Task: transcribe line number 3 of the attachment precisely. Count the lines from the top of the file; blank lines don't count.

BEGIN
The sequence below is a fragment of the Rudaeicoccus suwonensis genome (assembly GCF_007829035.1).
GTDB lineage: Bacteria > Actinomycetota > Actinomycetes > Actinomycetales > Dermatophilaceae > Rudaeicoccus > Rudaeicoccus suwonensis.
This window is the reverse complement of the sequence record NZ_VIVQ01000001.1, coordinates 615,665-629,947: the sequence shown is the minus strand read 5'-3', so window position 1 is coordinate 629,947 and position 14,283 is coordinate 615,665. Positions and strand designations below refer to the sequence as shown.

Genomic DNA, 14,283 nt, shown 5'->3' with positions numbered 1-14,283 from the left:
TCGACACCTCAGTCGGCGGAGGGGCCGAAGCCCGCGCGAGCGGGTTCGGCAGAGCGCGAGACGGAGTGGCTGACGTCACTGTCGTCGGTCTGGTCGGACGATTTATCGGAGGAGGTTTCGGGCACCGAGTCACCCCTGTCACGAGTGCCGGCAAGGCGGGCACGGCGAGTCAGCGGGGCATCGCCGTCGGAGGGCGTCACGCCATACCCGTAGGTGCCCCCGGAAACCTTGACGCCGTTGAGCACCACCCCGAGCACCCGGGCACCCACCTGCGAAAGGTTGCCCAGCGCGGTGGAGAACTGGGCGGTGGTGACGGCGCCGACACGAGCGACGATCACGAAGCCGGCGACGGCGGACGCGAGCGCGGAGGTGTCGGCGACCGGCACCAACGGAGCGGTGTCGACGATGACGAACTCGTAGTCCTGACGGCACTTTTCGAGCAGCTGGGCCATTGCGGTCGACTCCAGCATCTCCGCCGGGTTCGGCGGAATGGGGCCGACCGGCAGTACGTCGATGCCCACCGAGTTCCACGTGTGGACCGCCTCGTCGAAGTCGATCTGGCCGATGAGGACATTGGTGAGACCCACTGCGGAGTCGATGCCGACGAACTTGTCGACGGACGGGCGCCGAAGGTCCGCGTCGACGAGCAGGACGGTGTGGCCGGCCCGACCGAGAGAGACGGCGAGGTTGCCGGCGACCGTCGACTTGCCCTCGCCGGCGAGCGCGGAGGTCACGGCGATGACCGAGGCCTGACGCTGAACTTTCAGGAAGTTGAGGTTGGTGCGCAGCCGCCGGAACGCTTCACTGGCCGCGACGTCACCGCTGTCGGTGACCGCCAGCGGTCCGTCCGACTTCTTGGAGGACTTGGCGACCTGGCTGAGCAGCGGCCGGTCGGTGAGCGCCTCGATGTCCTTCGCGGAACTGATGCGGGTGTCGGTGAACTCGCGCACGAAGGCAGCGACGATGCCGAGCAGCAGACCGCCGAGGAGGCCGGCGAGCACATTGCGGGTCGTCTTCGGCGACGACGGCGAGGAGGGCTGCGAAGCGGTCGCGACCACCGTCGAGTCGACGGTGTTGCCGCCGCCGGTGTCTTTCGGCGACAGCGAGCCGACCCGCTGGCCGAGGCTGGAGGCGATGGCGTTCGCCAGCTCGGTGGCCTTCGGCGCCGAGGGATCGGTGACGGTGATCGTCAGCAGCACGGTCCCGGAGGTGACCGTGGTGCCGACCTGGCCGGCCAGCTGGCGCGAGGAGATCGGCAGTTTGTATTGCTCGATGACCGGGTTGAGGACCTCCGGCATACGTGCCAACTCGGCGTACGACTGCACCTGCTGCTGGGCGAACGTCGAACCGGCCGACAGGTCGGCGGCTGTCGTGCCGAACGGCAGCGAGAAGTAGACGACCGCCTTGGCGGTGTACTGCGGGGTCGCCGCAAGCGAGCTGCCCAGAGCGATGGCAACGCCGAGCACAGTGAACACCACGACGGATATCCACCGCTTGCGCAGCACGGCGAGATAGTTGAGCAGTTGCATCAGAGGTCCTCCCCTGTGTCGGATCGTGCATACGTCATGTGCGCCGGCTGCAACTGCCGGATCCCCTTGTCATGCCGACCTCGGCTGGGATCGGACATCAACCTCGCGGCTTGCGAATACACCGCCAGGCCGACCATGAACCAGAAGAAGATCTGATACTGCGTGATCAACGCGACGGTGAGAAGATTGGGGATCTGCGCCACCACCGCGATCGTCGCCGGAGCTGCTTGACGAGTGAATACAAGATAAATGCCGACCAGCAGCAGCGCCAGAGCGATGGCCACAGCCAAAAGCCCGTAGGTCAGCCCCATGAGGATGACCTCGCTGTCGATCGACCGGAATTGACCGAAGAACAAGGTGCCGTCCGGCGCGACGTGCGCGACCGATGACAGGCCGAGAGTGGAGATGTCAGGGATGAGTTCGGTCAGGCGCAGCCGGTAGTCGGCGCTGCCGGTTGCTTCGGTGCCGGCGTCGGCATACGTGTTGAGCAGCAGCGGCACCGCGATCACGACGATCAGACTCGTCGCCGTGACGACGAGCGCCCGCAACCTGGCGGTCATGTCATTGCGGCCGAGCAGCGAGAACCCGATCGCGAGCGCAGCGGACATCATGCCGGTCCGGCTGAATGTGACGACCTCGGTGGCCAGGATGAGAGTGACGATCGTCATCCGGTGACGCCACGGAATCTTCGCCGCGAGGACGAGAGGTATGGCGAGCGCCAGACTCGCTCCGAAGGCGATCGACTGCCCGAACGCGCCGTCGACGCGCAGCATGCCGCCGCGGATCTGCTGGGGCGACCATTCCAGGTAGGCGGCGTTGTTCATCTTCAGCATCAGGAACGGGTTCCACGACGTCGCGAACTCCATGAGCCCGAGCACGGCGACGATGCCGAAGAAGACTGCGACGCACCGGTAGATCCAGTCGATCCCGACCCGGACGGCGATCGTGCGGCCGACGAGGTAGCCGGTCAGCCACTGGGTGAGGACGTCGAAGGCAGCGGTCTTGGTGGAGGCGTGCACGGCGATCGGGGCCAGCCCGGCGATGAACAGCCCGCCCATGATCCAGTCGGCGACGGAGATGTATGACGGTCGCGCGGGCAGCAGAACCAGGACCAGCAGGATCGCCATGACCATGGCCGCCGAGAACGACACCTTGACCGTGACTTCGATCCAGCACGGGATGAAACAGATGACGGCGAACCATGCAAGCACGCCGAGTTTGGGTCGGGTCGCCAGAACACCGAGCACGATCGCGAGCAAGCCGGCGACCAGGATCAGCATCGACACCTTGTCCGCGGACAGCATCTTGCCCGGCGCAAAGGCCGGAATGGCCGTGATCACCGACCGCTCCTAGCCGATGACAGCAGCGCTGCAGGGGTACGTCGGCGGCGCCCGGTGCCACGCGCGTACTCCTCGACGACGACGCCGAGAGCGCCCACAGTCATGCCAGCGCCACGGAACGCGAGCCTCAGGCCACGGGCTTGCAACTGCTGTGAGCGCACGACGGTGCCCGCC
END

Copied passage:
This window is the reverse complement of the sequence record NZ_VIVQ01000001.1, coordinates 615,665-629,947: the sequence shown is the minus strand read 5'-3', so window position 1 is coordinate 629,947 and position 14,283 is coordinate 615,665. Positions and strand designations below refer to the sequence as shown.